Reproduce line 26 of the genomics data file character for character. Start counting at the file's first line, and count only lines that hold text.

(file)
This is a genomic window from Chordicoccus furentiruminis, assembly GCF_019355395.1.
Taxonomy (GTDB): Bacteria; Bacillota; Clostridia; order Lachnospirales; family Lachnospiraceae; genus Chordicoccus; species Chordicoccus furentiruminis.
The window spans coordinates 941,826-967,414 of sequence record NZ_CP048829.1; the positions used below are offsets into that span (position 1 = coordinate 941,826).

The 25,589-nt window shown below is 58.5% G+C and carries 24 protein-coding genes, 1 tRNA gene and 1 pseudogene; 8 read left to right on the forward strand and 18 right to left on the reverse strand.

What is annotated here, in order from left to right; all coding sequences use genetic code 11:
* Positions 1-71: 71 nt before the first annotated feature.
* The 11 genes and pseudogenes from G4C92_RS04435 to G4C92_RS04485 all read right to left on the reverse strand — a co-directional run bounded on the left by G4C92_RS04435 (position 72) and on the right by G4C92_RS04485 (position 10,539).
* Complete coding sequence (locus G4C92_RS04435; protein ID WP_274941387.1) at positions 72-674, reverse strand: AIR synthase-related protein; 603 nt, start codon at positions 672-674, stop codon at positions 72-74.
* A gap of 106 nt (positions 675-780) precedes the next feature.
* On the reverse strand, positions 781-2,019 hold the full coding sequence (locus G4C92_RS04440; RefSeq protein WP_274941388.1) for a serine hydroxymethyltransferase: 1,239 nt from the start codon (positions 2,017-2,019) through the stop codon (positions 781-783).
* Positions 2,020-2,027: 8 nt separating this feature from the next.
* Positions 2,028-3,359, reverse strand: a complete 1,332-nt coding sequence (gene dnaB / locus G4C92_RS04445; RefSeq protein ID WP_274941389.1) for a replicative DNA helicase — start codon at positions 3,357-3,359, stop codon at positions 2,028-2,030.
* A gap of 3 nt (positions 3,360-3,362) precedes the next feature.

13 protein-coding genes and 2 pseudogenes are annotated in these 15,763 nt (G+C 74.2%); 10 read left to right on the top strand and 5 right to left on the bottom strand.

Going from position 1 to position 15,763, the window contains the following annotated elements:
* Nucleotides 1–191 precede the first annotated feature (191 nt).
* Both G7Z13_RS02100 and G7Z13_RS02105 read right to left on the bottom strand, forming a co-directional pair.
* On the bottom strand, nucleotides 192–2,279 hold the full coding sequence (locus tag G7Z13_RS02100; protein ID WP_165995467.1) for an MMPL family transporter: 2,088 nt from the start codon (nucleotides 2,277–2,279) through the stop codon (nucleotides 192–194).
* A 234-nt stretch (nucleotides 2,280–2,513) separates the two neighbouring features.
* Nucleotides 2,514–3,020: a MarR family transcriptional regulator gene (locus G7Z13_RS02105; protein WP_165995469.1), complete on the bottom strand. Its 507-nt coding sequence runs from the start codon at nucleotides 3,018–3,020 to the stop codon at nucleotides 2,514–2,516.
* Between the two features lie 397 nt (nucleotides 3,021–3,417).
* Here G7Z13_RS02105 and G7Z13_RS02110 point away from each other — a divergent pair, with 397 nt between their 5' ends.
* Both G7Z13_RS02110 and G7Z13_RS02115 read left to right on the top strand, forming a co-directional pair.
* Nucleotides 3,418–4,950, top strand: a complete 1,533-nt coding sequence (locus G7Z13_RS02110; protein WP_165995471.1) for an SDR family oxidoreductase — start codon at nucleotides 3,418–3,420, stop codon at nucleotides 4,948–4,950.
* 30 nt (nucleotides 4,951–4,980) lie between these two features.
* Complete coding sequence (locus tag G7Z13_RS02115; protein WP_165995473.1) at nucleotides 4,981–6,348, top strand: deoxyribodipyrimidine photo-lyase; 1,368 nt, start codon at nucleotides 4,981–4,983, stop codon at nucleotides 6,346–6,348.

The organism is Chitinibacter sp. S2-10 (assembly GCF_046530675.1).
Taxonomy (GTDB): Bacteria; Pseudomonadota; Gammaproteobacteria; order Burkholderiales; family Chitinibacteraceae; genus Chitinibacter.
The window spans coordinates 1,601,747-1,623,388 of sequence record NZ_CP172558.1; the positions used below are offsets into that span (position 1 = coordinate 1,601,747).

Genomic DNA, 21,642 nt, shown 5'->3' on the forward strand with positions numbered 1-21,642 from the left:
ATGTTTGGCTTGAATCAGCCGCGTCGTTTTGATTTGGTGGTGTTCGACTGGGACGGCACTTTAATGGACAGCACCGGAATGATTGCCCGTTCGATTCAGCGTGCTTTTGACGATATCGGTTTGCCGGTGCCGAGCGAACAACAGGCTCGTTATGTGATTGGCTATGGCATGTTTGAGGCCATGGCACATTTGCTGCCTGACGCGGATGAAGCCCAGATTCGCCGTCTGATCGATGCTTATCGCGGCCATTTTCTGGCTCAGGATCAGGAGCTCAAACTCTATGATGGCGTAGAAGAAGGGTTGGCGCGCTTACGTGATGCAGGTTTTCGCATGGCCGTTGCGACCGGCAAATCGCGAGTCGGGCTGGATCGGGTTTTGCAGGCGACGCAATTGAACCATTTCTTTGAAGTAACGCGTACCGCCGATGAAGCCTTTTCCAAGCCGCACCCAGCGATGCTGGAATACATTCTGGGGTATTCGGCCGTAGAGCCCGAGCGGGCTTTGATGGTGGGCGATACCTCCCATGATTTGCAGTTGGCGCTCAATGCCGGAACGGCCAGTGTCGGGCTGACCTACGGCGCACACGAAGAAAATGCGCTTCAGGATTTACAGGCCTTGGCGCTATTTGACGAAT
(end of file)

* Complete coding sequence (locus tag G7Z13_RS02115; protein WP_165995473.1) at nucleotides 4,981–6,348, top strand: deoxyribodipyrimidine photo-lyase; 1,368 nt, start codon at nucleotides 4,981–4,983, stop codon at nucleotides 6,346–6,348.